Zinc is involved in supporting over 300 enzyme reactions in the body, many of which are directly involved in our immune system. According to recent research, short-term use of high dose zinc supplements can help immune defences fight a cold much faster and helps our tissues to return to normal once the infection is over. You can get zinc from foods like sesame seeds, pumpkin seeds and lentils but animal sources like turkey and shellfish have the best bioavailability. If you do decide to supplement, look for zinc gluconate, rather than zinc sulfate or oxide, as these are less well absorbed. And remember, our ability to absorb zinc from our diet is impaired as we age and by things like birth control and certain dietary styles such as vegetarian and vegan.
Selenium is another key nutrient utilised by our Natural Killer Cells, a type of white blood cell that is key to viral defence. It also helps prevent mutating of viruses as they try to escape detection by our immune system. We get selenium from fish and shellfish, organ meats, eggs, dairy products and Brazil nuts (a particularly good source), but it can also be worth incorporating selenium supplementation during the period that you are unwell.
- MAX THE BIOAVAILABILITY OF ANTI-INFLAMMATORY PLANT PHYTONUTRIENTS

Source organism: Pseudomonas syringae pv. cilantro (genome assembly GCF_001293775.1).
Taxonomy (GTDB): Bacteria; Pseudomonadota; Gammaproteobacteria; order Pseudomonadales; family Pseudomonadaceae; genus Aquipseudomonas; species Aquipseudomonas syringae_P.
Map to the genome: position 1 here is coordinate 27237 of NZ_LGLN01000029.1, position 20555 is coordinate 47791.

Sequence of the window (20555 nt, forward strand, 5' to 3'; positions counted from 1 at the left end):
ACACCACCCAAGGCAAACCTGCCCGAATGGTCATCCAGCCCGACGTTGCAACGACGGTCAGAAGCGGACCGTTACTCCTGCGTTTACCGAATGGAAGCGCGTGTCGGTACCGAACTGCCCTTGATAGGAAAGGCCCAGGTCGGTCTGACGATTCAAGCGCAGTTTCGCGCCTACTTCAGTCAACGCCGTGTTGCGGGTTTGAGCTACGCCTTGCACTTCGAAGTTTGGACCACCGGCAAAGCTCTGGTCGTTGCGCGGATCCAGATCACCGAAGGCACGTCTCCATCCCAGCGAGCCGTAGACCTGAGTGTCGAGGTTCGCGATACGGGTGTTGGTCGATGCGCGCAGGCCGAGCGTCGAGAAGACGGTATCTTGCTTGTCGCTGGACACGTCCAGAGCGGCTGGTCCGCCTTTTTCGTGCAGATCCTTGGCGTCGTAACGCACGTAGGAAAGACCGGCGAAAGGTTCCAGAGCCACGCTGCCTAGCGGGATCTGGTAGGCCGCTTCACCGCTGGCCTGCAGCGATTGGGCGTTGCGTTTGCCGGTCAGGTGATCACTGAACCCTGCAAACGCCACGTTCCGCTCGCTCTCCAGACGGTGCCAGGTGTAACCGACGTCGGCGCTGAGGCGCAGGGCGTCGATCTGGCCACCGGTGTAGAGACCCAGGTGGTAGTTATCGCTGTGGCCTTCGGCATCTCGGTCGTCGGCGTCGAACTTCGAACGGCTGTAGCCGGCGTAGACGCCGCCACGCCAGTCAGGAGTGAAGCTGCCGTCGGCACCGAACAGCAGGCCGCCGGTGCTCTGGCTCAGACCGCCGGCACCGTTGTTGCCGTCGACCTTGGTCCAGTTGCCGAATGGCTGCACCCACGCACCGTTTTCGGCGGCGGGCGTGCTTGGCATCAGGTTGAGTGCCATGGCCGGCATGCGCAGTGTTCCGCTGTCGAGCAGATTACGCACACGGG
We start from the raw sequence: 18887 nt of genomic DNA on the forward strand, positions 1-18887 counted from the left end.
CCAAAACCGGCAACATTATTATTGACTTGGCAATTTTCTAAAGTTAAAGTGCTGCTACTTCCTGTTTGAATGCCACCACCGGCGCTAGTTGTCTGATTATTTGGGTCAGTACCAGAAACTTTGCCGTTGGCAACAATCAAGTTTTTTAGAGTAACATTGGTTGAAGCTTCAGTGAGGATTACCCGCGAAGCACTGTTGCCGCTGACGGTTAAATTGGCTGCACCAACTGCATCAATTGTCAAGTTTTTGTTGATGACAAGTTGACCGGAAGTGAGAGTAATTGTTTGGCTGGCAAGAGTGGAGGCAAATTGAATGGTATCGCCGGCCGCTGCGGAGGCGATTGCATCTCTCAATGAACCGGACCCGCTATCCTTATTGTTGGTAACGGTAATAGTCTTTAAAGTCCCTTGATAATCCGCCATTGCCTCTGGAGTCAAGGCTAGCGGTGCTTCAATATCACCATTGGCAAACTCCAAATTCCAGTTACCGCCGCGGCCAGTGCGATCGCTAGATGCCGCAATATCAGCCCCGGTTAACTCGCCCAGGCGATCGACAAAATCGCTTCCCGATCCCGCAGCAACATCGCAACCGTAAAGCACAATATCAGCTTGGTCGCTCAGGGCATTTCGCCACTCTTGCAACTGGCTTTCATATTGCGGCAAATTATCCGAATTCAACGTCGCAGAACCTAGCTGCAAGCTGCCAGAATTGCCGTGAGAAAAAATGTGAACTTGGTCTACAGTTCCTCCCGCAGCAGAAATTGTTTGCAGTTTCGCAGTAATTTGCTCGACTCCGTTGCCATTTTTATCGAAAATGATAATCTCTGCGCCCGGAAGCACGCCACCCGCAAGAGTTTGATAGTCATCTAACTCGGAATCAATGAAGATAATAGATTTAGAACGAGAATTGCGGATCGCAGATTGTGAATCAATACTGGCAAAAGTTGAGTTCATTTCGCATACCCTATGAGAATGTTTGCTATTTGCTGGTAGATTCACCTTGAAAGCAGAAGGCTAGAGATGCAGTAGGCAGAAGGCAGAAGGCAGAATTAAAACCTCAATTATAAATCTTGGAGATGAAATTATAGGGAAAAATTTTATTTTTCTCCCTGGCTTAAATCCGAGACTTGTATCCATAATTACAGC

Infections results in inflammation, which uses free radicals to fights the bugs, but also causes us some of the unpleasant symptoms of being unwell. Primary antioxidants such as vitamin C, zinc and selenium mentioned above help to keep this in check while a number of plant phytochemicals such as polyphenols can help turn up our cellular repair mechanisms to get us back on track. Ginger has been demonstrated to have anti-inflammatory properties and from the same plant family, curcumin, found in the spice turmeric, is a well-studied example of an infection fighting polyphenol. However, the bioavailability of curcumin is notoriously low. Consuming turmeric fresh with a pinch of black pepper & combined with a source of fat causes absorption of curcumin to skyrocket! Likewise, allium vegetables such as onion and garlic are renowned for their infection fighting properties. This is due to them being a rich source of the functionally active antioxidant compound allicin. Crushing or chopping garlic is required to release the enzyme aliinase which catalyses the formation of allicin and some scientists recommend leaving to stand for 10 minutes after crushing to max out on this powerful plant chemical.